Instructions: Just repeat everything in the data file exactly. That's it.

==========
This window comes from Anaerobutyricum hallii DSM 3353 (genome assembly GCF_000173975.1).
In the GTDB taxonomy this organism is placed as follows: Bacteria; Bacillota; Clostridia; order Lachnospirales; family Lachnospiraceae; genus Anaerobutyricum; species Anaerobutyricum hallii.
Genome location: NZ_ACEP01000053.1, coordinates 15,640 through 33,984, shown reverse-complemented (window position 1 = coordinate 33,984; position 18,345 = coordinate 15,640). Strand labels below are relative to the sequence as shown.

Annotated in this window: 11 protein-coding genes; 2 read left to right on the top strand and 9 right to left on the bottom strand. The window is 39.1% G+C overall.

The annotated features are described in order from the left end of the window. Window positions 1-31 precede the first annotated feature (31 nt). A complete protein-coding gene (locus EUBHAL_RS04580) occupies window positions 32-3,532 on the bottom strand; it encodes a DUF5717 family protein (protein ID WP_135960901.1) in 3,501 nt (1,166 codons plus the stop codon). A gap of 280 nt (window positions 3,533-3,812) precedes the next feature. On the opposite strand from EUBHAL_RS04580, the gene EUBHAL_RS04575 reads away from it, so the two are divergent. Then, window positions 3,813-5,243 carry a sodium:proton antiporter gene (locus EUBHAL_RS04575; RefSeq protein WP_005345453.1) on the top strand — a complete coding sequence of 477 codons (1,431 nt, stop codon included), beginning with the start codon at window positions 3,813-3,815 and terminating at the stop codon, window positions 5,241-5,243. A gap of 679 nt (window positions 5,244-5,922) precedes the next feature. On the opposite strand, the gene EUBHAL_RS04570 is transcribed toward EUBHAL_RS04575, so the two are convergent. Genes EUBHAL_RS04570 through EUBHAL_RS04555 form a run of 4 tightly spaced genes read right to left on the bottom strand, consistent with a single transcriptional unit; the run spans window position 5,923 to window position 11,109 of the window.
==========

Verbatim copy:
This window comes from Anaerobutyricum hallii DSM 3353 (genome assembly GCF_000173975.1).
In the GTDB taxonomy this organism is placed as follows: Bacteria; Bacillota; Clostridia; order Lachnospirales; family Lachnospiraceae; genus Anaerobutyricum; species Anaerobutyricum hallii.
Genome location: NZ_ACEP01000053.1, coordinates 15,640 through 33,984, shown reverse-complemented (window position 1 = coordinate 33,984; position 18,345 = coordinate 15,640). Strand labels below are relative to the sequence as shown.

Annotated in this window: 11 protein-coding genes; 2 read left to right on the top strand and 9 right to left on the bottom strand. The window is 39.1% G+C overall.

The annotated features are described in order from the left end of the window. Window positions 1-31 precede the first annotated feature (31 nt). A complete protein-coding gene (locus EUBHAL_RS04580) occupies window positions 32-3,532 on the bottom strand; it encodes a DUF5717 family protein (protein ID WP_135960901.1) in 3,501 nt (1,166 codons plus the stop codon). A gap of 280 nt (window positions 3,533-3,812) precedes the next feature. On the opposite strand from EUBHAL_RS04580, the gene EUBHAL_RS04575 reads away from it, so the two are divergent. Then, window positions 3,813-5,243 carry a sodium:proton antiporter gene (locus EUBHAL_RS04575; RefSeq protein WP_005345453.1) on the top strand — a complete coding sequence of 477 codons (1,431 nt, stop codon included), beginning with the start codon at window positions 3,813-3,815 and terminating at the stop codon, window positions 5,241-5,243. A gap of 679 nt (window positions 5,244-5,922) precedes the next feature. On the opposite strand, the gene EUBHAL_RS04570 is transcribed toward EUBHAL_RS04575, so the two are convergent. Genes EUBHAL_RS04570 through EUBHAL_RS04555 form a run of 4 tightly spaced genes read right to left on the bottom strand, consistent with a single transcriptional unit; the run spans window position 5,923 to window position 11,109 of the window.